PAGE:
Docks airport], but perhaps I felt more sensitive about this than most – for me it was a major preoccupation.
Following the announcement of the Government’s intention of switching the servicing of Phantoms to the mainland, the civilian workforce of 23 MU, understandably concerned about the loss of jobs, declared that they would not authorise the release [by refusing to sign Form 700] of the next aircraft due to leave the ‘factory’ at the end of its long servicing schedule. Without this release, it was thought, a replacement aircraft would not be able to come in, and so the cycle of servicing would be
disrupted. It was hoped that this would put pressure on the Government and bring about a change of heart. The workers’ concern was, as I say, understandable. Many had worked for the RAF for years – in some cases all their working lives – and many had served in the RAF. The vast majority came from the ‘loyalist’ tradition, and so loyalty to the crown was a badge of honour. For all these reasons they saw the decision of the Government as the thin end of a disengagement wedge. They were of course right, but politics were involved.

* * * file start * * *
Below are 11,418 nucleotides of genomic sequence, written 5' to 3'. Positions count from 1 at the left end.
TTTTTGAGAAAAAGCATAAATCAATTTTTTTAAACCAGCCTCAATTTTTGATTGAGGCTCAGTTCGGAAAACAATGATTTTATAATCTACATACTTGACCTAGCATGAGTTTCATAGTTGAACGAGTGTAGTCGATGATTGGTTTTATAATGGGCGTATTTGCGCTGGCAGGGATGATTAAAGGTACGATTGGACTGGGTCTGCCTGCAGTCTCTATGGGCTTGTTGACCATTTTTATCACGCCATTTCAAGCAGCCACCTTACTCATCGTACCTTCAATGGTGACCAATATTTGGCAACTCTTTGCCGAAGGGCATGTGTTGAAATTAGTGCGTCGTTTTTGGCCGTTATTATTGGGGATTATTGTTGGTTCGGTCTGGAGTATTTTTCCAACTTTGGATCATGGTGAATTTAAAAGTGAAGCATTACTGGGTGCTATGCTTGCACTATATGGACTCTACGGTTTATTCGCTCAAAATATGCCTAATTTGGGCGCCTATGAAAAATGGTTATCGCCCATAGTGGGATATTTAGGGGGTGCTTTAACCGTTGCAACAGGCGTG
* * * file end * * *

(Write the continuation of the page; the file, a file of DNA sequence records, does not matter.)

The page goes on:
The MU was a lodger unit in Support Command; Aldergrove was in 38 Group of Strike Command; the ground troops (policemen and Regiment) were under the operational control of the GOC NI, via my GD Ops Room; and part of my remit was to make sure the RAF did not receive unnecessary publicity (we were far more
involved in the Province, particularly in my branch, than has ever been acknowledged). No wonder Brian thought Aldergrove did not officially exist. I obviously succeeded if even he believed me. This was why, for example, in official press releases all helicopter incidents were referred to as ‘security force helicopters’, injured personnel if not Army were always ‘security force personnel’, and so on. My wife joked for years afterwards that any press release that did not say specifically ‘Army’ must mean RAF.